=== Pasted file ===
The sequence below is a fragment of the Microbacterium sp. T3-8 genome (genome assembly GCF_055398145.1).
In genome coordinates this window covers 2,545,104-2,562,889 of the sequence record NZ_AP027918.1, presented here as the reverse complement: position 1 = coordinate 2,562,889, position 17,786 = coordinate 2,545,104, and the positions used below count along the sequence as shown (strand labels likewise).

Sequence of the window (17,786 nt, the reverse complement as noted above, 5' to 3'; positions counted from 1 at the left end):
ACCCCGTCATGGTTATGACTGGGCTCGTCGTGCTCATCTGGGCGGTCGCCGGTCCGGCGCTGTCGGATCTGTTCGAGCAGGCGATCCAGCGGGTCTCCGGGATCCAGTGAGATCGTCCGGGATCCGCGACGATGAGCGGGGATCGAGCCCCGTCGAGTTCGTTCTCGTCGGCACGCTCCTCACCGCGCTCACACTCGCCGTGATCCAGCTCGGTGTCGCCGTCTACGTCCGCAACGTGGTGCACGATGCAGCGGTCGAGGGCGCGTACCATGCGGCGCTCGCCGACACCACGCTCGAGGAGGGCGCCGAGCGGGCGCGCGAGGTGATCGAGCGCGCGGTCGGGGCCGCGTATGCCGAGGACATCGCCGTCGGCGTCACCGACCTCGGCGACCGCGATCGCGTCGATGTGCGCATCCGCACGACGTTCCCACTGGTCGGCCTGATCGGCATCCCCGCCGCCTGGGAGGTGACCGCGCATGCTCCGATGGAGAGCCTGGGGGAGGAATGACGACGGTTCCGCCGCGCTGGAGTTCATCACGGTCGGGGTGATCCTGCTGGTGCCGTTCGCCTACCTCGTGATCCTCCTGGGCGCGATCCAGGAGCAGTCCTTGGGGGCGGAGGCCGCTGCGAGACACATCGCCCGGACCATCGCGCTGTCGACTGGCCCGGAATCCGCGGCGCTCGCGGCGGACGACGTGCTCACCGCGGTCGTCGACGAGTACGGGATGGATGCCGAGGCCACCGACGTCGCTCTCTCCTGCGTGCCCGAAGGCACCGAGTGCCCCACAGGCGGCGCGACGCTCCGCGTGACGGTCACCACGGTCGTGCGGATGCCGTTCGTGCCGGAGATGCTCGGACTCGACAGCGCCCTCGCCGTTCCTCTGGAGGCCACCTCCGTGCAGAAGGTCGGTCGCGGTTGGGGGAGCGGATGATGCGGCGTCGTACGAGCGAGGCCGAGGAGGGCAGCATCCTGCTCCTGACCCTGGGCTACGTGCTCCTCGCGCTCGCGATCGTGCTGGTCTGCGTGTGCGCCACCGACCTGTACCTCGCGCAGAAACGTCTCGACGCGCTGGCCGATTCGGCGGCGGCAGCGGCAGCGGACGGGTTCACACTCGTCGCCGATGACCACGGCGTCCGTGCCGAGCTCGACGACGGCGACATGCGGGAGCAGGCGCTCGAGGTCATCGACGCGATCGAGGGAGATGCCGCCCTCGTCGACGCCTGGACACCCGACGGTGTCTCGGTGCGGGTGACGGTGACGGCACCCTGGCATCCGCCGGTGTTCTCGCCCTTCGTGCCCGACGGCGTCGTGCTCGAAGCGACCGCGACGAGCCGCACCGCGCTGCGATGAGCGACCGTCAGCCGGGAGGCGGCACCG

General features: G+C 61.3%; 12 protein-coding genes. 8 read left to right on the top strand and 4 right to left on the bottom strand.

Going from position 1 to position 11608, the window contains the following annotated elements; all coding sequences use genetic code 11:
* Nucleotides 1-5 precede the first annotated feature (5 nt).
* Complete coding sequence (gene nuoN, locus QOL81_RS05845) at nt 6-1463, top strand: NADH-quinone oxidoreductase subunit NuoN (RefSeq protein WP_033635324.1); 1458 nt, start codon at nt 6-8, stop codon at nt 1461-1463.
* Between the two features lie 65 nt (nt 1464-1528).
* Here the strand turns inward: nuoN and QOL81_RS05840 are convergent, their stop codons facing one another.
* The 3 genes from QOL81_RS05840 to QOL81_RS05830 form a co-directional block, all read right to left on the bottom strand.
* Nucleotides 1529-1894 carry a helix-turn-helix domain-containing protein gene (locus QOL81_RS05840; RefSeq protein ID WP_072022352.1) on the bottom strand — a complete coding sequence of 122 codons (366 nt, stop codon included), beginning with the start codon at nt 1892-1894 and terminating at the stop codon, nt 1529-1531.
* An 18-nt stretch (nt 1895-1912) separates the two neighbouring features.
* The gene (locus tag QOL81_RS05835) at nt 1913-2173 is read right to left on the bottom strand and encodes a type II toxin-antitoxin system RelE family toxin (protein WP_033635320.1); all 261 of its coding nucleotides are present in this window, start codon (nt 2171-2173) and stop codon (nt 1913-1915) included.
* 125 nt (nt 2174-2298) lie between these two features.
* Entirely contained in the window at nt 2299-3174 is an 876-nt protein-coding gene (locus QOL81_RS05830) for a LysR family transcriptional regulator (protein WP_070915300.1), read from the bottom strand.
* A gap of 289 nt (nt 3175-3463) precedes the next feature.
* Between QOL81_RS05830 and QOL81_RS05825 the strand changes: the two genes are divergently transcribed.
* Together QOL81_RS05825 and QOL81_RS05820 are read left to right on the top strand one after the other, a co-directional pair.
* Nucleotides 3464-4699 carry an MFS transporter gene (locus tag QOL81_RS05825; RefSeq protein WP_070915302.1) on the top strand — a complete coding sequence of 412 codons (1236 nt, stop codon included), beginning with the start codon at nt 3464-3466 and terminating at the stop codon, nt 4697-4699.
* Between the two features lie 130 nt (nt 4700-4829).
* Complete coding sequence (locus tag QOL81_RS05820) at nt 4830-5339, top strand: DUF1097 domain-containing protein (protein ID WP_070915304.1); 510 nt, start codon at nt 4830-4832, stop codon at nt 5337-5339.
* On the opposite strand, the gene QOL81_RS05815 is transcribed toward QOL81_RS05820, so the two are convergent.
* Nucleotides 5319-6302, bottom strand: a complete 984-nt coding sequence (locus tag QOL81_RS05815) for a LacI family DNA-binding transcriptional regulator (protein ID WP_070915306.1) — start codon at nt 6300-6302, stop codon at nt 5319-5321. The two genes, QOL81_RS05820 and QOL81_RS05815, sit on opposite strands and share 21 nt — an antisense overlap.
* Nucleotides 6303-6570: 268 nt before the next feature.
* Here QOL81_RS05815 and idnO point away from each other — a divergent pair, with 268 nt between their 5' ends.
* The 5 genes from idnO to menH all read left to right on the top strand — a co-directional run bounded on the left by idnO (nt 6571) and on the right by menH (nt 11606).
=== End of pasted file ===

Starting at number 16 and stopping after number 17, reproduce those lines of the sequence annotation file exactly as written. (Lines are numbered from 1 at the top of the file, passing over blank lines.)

* Entirely contained in the window at nt 2299-3174 is an 876-nt protein-coding gene (locus QOL81_RS05830) for a LysR family transcriptional regulator (protein WP_070915300.1), read from the bottom strand.
* A gap of 289 nt (nt 3175-3463) precedes the next feature.